- There’s a good chance that the World Cup will be the most gambled on sporting event of all-time.
- Given the time difference between the U.S. and Russia, most of the matches will take place during work.
- That won’t stop people from sweating their Action.
Before joining The Action Network, I worked at Major League Baseball as a Minor League reporter (both literally and figuratively). After my first day wrapped up, I met a friend at a dime-a-dozen bar in Manhattan to watch some games.
“Do you think anybody at your new job bets?”
Before taking the gig at MLB, I was working at an international television network called Fight Sports and tending bar at a dive under a railroad station on Long Island. We spoke openly about gambling at both of those jobs. At the bar, I had a regular client who we called Tuscaloosa Steve. He was born on Long Island and went to college in Rhode Island.
Steve, who managed a restaurant at a country club and had an Alabama license-plate frame, gambled on everything and was a regular button-puncher on the bar’s Joker Poker machines. But he had one steadfast rule that he never broke.
“If Alabama is giving less than two scores, I’m takin’ em.”
Going from that environment — where we’d lock the doors at 4 a.m. so the poker crew could go from playing video poker to real poker — to working for the company that made examples out of Pete Rose and “Shoeless” Joe Jackson was a change of pace and I completely underestimated it.
I worked nights at MLB. I wasn’t allowed to leave until basically every Minor League Baseball game ended.
That meant there was a lot of downtime on nights when I finished my work early. We also had a lot of TVs and the in-house feed for all 30 MLB teams and every NHL team. Basically, if there was a game on, we had it. And I most likely had action on it.
At first, I was nervous about getting found out. I placed bets only on my phone, and in my two years of working there, I never connected my phone to the WiFi. This way Rob Manfred was none the wiser.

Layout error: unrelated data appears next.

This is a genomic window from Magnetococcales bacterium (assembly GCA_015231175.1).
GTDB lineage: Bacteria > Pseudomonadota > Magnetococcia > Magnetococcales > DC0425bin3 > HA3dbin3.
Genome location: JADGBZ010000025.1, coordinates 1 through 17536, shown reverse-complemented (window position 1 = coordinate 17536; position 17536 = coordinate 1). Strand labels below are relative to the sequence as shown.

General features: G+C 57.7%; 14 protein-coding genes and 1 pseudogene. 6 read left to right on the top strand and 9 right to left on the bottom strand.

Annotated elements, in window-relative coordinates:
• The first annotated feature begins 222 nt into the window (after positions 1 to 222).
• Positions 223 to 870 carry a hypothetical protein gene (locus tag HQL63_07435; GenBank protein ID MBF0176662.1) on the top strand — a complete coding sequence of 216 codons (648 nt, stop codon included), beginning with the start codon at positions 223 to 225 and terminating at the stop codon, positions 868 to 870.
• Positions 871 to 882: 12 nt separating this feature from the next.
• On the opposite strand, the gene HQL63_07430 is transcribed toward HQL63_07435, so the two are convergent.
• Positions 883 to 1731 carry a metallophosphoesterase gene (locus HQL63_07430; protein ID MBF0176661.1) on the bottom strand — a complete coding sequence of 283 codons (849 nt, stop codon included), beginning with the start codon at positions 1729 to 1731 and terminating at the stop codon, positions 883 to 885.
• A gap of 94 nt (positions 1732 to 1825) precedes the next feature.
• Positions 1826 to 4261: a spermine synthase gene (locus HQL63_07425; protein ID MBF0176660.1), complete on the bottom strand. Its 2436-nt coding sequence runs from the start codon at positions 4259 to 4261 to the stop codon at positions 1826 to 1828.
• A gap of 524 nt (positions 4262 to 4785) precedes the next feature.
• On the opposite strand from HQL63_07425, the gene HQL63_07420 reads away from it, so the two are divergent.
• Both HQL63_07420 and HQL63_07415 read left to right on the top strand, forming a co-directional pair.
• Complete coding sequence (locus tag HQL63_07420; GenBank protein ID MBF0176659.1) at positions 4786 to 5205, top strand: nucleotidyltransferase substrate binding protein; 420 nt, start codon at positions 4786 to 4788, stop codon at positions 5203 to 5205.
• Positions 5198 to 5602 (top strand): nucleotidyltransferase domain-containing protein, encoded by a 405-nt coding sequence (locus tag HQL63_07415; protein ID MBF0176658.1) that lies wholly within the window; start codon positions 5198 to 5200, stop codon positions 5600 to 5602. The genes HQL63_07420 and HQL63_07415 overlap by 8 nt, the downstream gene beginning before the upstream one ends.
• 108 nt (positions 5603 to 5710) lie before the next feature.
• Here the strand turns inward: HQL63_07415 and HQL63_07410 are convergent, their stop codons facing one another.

The wins were honestly the easy part. Enjoying them was hard I remember my celebration for Khris Davis’ walk-off homer against the Indians last July. The A’s were big underdogs against Corey Kluber, and in the bottom of the ninth, Davis took Bryan Shaw deep. It didn’t look like it was going to get out but it did. I wanted to go nuts.
Pictured: Khris Davis. Stan Szeto-USA TODAY Sports
But that’s not how things work, so I opted for something much more subtle.
“Wow, Khris Davis just walked off the Indians,” to the room.
I probably should have stopped there. But I followed it up.
“I love Khris Davis.”
Nobody batted an eyelash.
I was buzzing.
We’ve all been there, sitting with your headphones on, looking like you just want to be left to your work. On one of your monitors is your Outlook or maybe some spreadsheet that looks inconspicuous to passersby. On your second monitor is the stream of the Chicago Sky at the Indiana Fever. You’ve got a few windows open on top of the feed just in case, but the commentators are in your ear.
This is all to say I’m an expert on hiding my betting emotions in public, which will come in handy over the next month with the World Cup in full swing. This is likely to be the most-watched — and gambled on — sporting spectacle of all time, and it’ll be played in broad daylight state-side.
Here are five tips on how you can sweat your World Cup bets while at work (and not get caught):
1. Find the stream. We live in a time where you can watch literally any sporting event around the globe thanks to the Internet. Know how you’re going to watch the game before arriving at work.
2. Find an ally, but not too many. Most likely, you’re going to have a fellow degenerate at work. If you don’t know any other punters in the office, drop some hints. “How about Jersey legalizing gambling just in time for the first match?” Someone will bite. Not only does sharing information help you grow as a bettor, but having someone to talk to during a game will help keep you on even keel.
3. Know what you’re getting into. Betting on sports is a roller coaster ride. There will be highs and lows and you’ll need to be able to handle both of them without showing your hand. This means you should think about how you’ll celebrate big wins and bad beats.
4. Schedule ahead. Gambling holidays like the U.S. Open and the World Cup are scheduled far in advance. If you schedule a big meeting during the England-Germany match, that’s on you.
5. Know who you work for. Every boss is different. Some are lenient and understand that allowing their employees a little freedom to pay mind to non-work events (sports, the Royal Wedding, etc.) can pay off in other ways. Other bosses find that to be a foreign concept. Get a feel for who you work for and act accordingly.
It should go without saying, but use your noodle before watching the World Cup or WNBA League Pass on your computer during work hours.